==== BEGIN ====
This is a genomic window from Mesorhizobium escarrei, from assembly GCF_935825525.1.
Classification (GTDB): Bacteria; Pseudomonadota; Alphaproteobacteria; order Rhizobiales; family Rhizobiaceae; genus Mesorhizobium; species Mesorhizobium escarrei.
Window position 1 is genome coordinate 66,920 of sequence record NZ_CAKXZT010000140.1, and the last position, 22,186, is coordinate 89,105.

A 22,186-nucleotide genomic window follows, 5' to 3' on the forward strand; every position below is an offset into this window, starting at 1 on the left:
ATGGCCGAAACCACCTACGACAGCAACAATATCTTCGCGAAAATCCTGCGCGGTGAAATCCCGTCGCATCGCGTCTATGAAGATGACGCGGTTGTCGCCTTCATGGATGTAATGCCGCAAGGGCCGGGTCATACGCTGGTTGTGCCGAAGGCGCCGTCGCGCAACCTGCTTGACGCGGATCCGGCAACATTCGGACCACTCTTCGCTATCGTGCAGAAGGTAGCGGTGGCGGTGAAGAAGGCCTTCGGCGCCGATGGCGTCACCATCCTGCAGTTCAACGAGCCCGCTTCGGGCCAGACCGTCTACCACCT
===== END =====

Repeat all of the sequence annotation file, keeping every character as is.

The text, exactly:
This is a genomic window from Mesorhizobium escarrei, from assembly GCF_935825525.1.
Classification (GTDB): Bacteria; Pseudomonadota; Alphaproteobacteria; order Rhizobiales; family Rhizobiaceae; genus Mesorhizobium; species Mesorhizobium escarrei.
Window position 1 is genome coordinate 66,920 of sequence record NZ_CAKXZT010000140.1, and the last position, 22,186, is coordinate 89,105.

A 22,186-nucleotide genomic window follows, 5' to 3' on the forward strand; every position below is an offset into this window, starting at 1 on the left:
ATGGCCGAAACCACCTACGACAGCAACAATATCTTCGCGAAAATCCTGCGCGGTGAAATCCCGTCGCATCGCGTCTATGAAGATGACGCGGTTGTCGCCTTCATGGATGTAATGCCGCAAGGGCCGGGTCATACGCTGGTTGTGCCGAAGGCGCCGTCGCGCAACCTGCTTGACGCGGATCCGGCAACATTCGGACCACTCTTCGCTATCGTGCAGAAGGTAGCGGTGGCGGTGAAGAAGGCCTTCGGCGCCGATGGCGTCACCATCCTGCAGTTCAACGAGCCCGCTTCGGGCCAGACCGTCTACCACCT